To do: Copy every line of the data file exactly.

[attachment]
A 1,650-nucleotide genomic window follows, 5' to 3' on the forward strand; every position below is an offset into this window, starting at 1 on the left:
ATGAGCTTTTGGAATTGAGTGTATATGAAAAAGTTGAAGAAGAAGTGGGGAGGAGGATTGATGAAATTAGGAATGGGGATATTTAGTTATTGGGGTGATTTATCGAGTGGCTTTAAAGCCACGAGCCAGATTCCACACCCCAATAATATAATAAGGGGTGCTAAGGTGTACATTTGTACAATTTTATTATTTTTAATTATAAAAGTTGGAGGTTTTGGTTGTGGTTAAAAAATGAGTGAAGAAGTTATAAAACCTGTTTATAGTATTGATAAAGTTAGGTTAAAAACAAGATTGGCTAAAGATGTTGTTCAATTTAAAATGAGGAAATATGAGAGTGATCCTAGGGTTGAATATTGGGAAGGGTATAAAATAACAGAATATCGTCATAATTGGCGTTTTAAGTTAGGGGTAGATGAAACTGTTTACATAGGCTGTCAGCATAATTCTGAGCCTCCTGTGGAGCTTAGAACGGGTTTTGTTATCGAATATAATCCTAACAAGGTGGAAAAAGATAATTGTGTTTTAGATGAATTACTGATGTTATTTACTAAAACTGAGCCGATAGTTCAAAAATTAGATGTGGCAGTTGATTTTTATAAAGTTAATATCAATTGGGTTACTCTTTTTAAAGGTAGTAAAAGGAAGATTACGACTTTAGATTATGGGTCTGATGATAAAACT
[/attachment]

A 1,650-nucleotide genomic window follows, 5' to 3' on the forward strand; every position below is an offset into this window, starting at 1 on the left:
ATGAGCTTTTGGAATTGAGTGTATATGAAAAAGTTGAAGAAGAAGTGGGGAGGAGGATTGATGAAATTAGGAATGGGGATATTTAGTTATTGGGGTGATTTATCGAGTGGCTTTAAAGCCACGAGCCAGATTCCACACCCCAATAATATAATAAGGGGTGCTAAGGTGTACATTTGTACAATTTTATTATTTTTAATTATAAAAGTTGGAGGTTTTGGTTGTGGTTAAAAAATGAGTGAAGAAGTTATAAAACCTGTTTATAGTATTGATAAAGTTAGGTTAAAAACAAGATTGGCTAAAGATGTTGTTCAATTTAAAATGAGGAAATATGAGAGTGATCCTAGGGTTGAATATTGGGAAGGGTATAAAATAACAGAATATCGTCATAATTGGCGTTTTAAGTTAGGGGTAGATGAAACTGTTTACATAGGCTGTCAGCATAATTCTGAGCCTCCTGTGGAGCTTAGAACGGGTTTTGTTATCGAATATAATCCTAACAAGGTGGAAAAAGATAATTGTGTTTTAGATGAATTACTGATGTTATTTACTAAAACTGAGCCGATAGTTCAAAAATTAGATGTGGCAGTTGATTTTTATAAAGTTAATATCAATTGGGTTACTCTTTTTAAAGGTAGTAAAAGGAAGATTACGACTTTAGATTATGGGTCTGATGATAAAACT